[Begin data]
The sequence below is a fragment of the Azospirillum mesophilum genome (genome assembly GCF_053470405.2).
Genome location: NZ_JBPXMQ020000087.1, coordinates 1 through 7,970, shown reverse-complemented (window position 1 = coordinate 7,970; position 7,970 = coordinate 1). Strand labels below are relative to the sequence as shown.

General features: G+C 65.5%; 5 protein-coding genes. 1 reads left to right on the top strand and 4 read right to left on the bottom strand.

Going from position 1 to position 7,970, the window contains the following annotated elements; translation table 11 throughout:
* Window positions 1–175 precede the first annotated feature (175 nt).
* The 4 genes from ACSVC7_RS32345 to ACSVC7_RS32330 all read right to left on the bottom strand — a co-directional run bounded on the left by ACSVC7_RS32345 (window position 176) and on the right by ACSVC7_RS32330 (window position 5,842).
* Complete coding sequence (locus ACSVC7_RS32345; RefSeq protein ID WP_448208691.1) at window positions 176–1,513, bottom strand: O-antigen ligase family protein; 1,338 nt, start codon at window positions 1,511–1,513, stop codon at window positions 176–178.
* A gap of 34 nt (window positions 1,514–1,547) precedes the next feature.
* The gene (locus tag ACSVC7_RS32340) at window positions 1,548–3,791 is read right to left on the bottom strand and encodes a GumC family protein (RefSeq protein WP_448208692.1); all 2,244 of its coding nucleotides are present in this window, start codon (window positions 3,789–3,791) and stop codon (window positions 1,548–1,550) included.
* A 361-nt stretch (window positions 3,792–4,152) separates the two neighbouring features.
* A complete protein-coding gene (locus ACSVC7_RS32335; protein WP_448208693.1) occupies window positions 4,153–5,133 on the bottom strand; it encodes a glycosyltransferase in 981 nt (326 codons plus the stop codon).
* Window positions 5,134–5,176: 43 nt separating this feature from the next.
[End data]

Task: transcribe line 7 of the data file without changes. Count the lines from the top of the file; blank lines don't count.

* Complete coding sequence (locus ACSVC7_RS32345; RefSeq protein ID WP_448208691.1) at window positions 176–1,513, bottom strand: O-antigen ligase family protein; 1,338 nt, start codon at window positions 1,511–1,513, stop codon at window positions 176–178.